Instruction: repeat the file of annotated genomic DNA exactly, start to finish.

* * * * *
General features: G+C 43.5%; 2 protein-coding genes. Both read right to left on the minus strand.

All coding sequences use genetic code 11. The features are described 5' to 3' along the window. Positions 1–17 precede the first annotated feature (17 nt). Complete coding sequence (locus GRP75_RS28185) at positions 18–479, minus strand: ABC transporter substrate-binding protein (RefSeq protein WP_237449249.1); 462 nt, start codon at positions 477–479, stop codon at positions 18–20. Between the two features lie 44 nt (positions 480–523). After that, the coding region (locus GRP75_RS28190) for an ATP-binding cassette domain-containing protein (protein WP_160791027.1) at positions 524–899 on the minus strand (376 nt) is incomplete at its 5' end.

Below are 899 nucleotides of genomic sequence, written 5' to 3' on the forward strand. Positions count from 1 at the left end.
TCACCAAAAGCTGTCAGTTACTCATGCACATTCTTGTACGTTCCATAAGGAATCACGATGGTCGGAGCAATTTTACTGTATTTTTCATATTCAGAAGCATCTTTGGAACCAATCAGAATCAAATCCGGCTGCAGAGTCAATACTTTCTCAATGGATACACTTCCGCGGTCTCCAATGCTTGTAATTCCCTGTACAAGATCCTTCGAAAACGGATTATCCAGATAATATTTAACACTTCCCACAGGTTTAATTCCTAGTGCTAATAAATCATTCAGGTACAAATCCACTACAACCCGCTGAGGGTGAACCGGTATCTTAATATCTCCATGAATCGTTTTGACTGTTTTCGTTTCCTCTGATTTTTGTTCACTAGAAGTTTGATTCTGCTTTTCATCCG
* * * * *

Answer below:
General features: G+C 43.5%; 2 protein-coding genes. Both read right to left on the minus strand.

All coding sequences use genetic code 11. The features are described 5' to 3' along the window. Positions 1–17 precede the first annotated feature (17 nt). Complete coding sequence (locus GRP75_RS28185) at positions 18–479, minus strand: ABC transporter substrate-binding protein (RefSeq protein WP_237449249.1); 462 nt, start codon at positions 477–479, stop codon at positions 18–20. Between the two features lie 44 nt (positions 480–523). After that, the coding region (locus GRP75_RS28190) for an ATP-binding cassette domain-containing protein (protein WP_160791027.1) at positions 524–899 on the minus strand (376 nt) is incomplete at its 5' end.

Below are 899 nucleotides of genomic sequence, written 5' to 3' on the forward strand. Positions count from 1 at the left end.
TCACCAAAAGCTGTCAGTTACTCATGCACATTCTTGTACGTTCCATAAGGAATCACGATGGTCGGAGCAATTTTACTGTATTTTTCATATTCAGAAGCATCTTTGGAACCAATCAGAATCAAATCCGGCTGCAGAGTCAATACTTTCTCAATGGATACACTTCCGCGGTCTCCAATGCTTGTAATTCCCTGTACAAGATCCTTCGAAAACGGATTATCCAGATAATATTTAACACTTCCCACAGGTTTAATTCCTAGTGCTAATAAATCATTCAGGTACAAATCCACTACAACCCGCTGAGGGTGAACCGGTATCTTAATATCTCCATGAATCGTTTTGACTGTTTTCGTTTCCTCTGATTTTTGTTCACTAGAAGTTTGATTCTGCTTTTCATCCG